Plan B (phrase): An alternative plan of action, if the original plan should fail
Our fertility journey obviously hasn’t gone to plan (I mean, who has pre-cancerous womb cells in their wildest dreams? Yeah, exactly) and three years later, I’m tired of solely having hope as a strategy.
Plan A: Get married, have a family
James still thinks we’re en route for Plan A, but clearly we have steered way off course. Simply hoping and plodding on, doesn’t cut it for me anymore. Frankly, we thought we’d be gearing up for baby number two, by now. Once upon a time, we thought three. Right now, one full-term baby feels like a fantasy.
My life is undoubtedly on hold, I have lost count of the times I’ve thought “maybe I’ll be pregnant by X” or “maybe I won’t be around (at work) for Y” and it is heart-breaking. Every milestone, every significant date, without any discernible steps forward. Saying it’s hard, is a complete understatement.
So I’ve been thinking a lot about Plan B recently, and what that might look like. I want to have a back-up plan, that’s remotely appealing or potentially as fulfilling as Plan A.
Plan B: Get married, have a life worth living
So here’s my plan: It’s all change at 40. I’ve said previously, that I will give it a lustrum, five years of this continued fertility journey and then we would reassess. But at that point, it won’t just be our family situation I’ll be reassessing, but everything.
Career: I’m going to keep doing the job I’m doing, until I reach 40. It’s a role that I’ve been doing for a long time and would be compatible with having children. But if that doesn’t happen, it may not be the work that I want to do forever. I think there is other meaningful, soul-satisfying work I could do: volunteering (asylum seekers? Care work? food banks?), retraining (midwifery? Civil service?) or maybe even writing (I could have a book or two in me, who knows). Essentially, if we don’t have children, by 40, I’ll be financially comfortable to retire from my current position and explore new passions. This is the new plan.
Home: By 40 we will long be free to upsize, downsize, reinvest, divest, make a sideways move, whatever. Though we’ve just done up this house, it’s not necessarily our forever home. Perhaps we’d like a holiday home or a flat somewhere. Or to move to another part of the country. Who knows? Perhaps we just change everything, why not?
Family: At 40, we will have to reassess how and whether we would like to have children in our family. So perhaps this would mean fostering, or adopting, or a combination, or neither. Perhaps this conversation will come sooner, rather than later. But if I’m reassessing my career, this may fit in nicely with that.
Activities: If we’re not going to have children, I guess we should spend the time doing things we wouldn’t be able to do with them. Travelling to far flung places? Boozy evenings? Impromptu weekend trips? Or lazy ones? Basically, child unfriendly stuff. It makes no sense for us to do child-friendly activities, in our unwanted childless years. This is where I’ve been going wrong. If at 40 we just know we’re not having children, we should adjust our life accordingly and permanently.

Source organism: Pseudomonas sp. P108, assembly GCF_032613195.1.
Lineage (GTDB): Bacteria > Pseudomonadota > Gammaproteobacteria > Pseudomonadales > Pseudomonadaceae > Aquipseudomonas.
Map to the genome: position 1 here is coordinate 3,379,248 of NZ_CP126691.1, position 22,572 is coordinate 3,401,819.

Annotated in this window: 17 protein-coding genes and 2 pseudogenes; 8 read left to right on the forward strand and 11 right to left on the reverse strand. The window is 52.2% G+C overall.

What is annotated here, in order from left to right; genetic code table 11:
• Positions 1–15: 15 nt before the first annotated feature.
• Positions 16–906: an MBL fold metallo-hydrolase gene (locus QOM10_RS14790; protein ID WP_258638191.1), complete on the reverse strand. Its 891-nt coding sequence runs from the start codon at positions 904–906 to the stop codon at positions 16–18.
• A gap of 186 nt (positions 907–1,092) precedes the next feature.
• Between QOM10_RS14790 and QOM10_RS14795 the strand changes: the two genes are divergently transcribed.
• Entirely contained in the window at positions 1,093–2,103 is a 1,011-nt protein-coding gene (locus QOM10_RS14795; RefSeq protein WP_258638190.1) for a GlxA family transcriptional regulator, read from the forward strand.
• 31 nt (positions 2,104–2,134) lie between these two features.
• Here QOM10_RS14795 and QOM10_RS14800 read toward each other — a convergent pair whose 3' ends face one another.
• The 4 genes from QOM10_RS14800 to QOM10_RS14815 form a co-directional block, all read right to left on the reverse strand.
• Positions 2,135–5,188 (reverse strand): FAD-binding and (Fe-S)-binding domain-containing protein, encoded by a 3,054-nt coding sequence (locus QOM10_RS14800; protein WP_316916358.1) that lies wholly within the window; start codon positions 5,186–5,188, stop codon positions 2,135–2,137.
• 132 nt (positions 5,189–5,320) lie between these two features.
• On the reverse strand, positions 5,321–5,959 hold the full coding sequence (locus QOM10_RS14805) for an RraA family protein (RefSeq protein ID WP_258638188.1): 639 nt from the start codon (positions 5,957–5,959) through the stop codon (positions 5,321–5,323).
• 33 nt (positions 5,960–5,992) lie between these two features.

Friendships: I joked and blogged previously about getting new friends, the more I’ve thought about this, the more it makes sense. We all make friends at different points in our lives, often when we’re going through things together – you’re doing life together. But paths drift, experiences diverge, you have different focuses and priorities – and that’s ok. It’s inevitable that friendships change. I’ve known this for some time; the bridesmaids I had when I was 26 are not the same ones I’d have now that I’m turning 36. I don’t know why I’ve been fighting this for so long, why I’ve not realised it before now. Friends are generally like-minded people, but you don’t need to “do life” with those you’ve always done it with. Especially if you’re on very different paths. After a year of solitude, this has never been clearer. Some things are a choice.
“They” say that you shouldn’t make any big decisions in the year following a bereavement – I’m starting to see why. I want to change it ALL and NOW. But I will give it five years before I activate Plan B.
I once had a long and in-depth chat with the ex CEO of the company I work for. It all started because I wrote her an email, a very honest, open email – she said it was one the nicest emails she’d ever received and invited me to her office for a follow up (I’m starting to think that my writing, may be a skill!). We talked for ages and one thing in particular, stuck with me. She said her best advice was always to have a Plan B, purely for psychological reasons. If you have a Plan B, she said, you will never feel trapped (in your job) and you will enjoy it more because you have another option, but are still choosing to come in every day, because you want to. Whether it’s a Plan B for your job, or your entire life, I‘m starting to see the appeal.
If you would like to receive email notifications of new blogs from this website, please sign-up here: